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Just how much of the Confines’ home-field advantage is lost will be a matter of “wait-and-see,” manager David Ross said.

“There’s always an advantage to playing in your own park,” he said Sunday. “You feel more comfortable you woke up in your own bed. You’re not staying in a hotel room, which especially now, where you feel like outside spaces just aren’t comfortable as they used to be, probably [gives] a slight advantage in your city.

“There’s no substitute for fans,” he added. “There’s probably a slight advantage, but I don’t know if it’s as great as it used to be.”

What Ross didn’t mention were the rooftops across Waveland and Sheffield, which are planning to operate at 25-percent capacity when games start, suggesting at least a few hundred fans within cheering and booing distance.

“You’re going to hear them loud and clear, too,” pitcher Tyler Chatwood said. “I promise you that.”

BOLTS: Taking the fifth

All you need to know about Alec Mills’ ability to adjust and immediately step into an important role is what he did in an emergency start against the first-place Cardinals at Wrigley last year with the Cubs a half-game out and barely a week left in the season.

He hadn’t started anywhere in a month — and that was in the minors. But the guy who pitched out of the bullpen just three times in the four intervening weeks, pitched two outs deep into the fifth inning that day and didn’t allow a run (the bullpen took care of that, in a loss).

No wonder when Ross talks about Mills replacing the injured Jose Quintana (thumb) in the rotation, he says, “I’ve got a ton of confidence.”

He’s not the only one. “I’ve always had the mindset of doing whatever I can to stay ready and help in any way,” said Mills after pitching a strong three innings in a simulated game Sunday. “Obviously, with an unfortunate injury like this, I think it’s just even more heightened.

“I’m ready to do whatever, whether it needs to be maybe a start here or there, a couple more starts, long guy out of the pen — just whatever I need to do I pride myself on being ready to do that.”

CHATTER: The mask at hand

“It’s a little different. You leave the house with a phone, your keys, your wallet and your mask.”

—Cubs first baseman Anthony Rizzo on his and his teammates’ new daily normal.

“Everybody is thinking about it, but we try to get here and understand this is our safe zone and we’re trying to create that [within] the things that we’re going to do on and off the field.”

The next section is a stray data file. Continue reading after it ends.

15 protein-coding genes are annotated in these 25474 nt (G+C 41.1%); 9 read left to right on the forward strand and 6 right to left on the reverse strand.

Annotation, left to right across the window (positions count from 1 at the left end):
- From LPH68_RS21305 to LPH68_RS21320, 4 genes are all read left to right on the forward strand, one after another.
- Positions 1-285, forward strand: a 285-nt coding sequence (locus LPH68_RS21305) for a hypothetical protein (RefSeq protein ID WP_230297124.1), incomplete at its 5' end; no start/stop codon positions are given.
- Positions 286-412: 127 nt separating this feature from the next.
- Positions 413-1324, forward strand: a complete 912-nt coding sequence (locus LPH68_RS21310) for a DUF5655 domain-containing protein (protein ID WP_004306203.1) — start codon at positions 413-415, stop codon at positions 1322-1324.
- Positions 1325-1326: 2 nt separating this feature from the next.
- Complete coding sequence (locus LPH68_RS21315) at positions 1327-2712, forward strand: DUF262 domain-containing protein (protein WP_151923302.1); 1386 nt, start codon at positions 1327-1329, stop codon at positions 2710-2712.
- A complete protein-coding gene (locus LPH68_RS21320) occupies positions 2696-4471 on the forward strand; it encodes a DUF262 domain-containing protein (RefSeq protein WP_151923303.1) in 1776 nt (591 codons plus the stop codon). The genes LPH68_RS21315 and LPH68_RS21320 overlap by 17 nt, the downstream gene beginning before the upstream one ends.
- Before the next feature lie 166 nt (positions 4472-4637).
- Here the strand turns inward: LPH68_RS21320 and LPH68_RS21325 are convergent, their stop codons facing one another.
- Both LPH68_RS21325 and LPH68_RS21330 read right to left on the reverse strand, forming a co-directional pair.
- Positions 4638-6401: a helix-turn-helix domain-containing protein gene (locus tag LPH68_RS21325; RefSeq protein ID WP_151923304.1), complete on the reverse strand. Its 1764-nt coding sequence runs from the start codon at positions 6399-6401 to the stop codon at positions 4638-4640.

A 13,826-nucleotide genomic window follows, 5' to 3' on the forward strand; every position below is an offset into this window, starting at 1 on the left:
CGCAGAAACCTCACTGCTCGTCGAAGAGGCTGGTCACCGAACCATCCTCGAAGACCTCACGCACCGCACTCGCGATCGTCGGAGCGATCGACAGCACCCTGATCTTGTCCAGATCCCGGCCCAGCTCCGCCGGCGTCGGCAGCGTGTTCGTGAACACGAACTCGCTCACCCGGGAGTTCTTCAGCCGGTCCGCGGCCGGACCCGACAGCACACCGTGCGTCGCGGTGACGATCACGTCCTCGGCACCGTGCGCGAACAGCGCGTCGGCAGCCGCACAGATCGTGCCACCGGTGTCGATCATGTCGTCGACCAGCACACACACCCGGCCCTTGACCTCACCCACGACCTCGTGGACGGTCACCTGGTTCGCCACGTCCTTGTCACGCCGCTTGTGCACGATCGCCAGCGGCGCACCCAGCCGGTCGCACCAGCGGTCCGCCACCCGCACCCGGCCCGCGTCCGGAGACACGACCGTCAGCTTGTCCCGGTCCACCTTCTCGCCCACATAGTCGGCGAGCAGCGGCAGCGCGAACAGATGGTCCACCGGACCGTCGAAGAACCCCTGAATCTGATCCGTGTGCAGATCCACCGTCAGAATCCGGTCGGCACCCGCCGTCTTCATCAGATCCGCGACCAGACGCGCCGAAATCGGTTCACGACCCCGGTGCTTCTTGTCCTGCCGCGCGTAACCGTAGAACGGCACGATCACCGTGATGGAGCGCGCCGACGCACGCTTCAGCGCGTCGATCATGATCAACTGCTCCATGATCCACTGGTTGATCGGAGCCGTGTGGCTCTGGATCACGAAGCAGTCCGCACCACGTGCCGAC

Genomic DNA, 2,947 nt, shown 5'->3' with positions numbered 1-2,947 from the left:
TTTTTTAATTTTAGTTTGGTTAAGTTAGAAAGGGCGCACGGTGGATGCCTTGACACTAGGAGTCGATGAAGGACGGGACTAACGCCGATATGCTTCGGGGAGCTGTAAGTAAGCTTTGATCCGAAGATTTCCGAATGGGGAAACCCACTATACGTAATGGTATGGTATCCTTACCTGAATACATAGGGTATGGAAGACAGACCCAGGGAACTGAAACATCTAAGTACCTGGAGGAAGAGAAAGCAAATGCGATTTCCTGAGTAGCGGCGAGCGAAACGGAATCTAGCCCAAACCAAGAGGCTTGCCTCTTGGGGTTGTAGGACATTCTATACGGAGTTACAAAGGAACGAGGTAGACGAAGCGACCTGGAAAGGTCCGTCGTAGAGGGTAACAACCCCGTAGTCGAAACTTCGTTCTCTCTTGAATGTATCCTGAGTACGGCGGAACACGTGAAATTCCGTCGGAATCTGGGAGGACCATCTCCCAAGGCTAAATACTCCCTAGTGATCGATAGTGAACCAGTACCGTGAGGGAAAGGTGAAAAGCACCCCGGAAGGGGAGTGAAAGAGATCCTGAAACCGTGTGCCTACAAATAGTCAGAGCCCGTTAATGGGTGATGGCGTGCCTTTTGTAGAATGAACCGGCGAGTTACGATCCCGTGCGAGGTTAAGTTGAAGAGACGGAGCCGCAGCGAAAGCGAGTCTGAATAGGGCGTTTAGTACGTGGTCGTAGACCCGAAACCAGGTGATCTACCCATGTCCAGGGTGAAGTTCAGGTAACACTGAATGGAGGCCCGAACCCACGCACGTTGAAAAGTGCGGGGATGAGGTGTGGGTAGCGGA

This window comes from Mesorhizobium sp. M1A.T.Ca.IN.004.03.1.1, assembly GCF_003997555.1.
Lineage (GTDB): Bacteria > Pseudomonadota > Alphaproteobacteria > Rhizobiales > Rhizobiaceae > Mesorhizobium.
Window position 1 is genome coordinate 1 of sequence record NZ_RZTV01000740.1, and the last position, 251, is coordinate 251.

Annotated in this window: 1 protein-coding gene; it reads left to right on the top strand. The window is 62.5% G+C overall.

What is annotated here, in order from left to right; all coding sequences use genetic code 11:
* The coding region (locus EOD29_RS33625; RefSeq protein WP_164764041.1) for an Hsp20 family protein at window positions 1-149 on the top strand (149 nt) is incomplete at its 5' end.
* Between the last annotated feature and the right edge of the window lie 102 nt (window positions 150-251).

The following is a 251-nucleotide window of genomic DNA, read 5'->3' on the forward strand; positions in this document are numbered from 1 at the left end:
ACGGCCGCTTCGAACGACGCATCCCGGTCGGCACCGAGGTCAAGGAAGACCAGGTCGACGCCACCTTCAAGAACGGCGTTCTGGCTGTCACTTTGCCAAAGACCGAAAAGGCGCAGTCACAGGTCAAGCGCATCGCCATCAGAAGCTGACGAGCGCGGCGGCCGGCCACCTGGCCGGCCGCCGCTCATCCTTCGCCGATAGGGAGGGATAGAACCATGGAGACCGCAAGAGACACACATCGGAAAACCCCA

—Ross on players weighing the risk of playing during the pandemic against the safety precautions and protocols the team has built in and around its Wrigley Field bubble.

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2020 MLB schedule: Chicago Cubs, White Sox could benefit from short trips

2020 MLB schedule: Chicago Cubs, White Sox could benefit from short trips

Both the Cubs and White Sox may benefit this season from the unique MLB schedule which will have all clubs play regionally, instead of across their leagues. Since the A.L. Central and N.L. Central teams are all fairly close, and Chicago is practically in the middle of the action, both the Sox and Cubs will rank near the bottom for miles traveled over the course of the regular season, according to MLB Network.

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During their 2020 schedule release show, MLB Network displayed a graphic saying the Cubs will travel the second-fewest miles at 4,071 and the White Sox will travel sixth-fewest at 4,750 miles. It’s important to note that may not give them an edge in the regular season, as the other teams to round out the list are all Central division opponents as well: the Brewers, Tigers, Cardinals and Reds.

But when it comes time for the playoffs, that rest may pay off-- especially if either team faces off against a team from the West. All of the top-five teams for most miles traveled come from the A.L. and N.L. West, ranging from 11,332 miles traveled for the Rockies to a whopping 14,706 miles traveled for the Rangers. In a condensed season, with significantly less rest, that long travel could take a toll.


RELATED: White Sox schedule release: Slow start not an option with brutal first week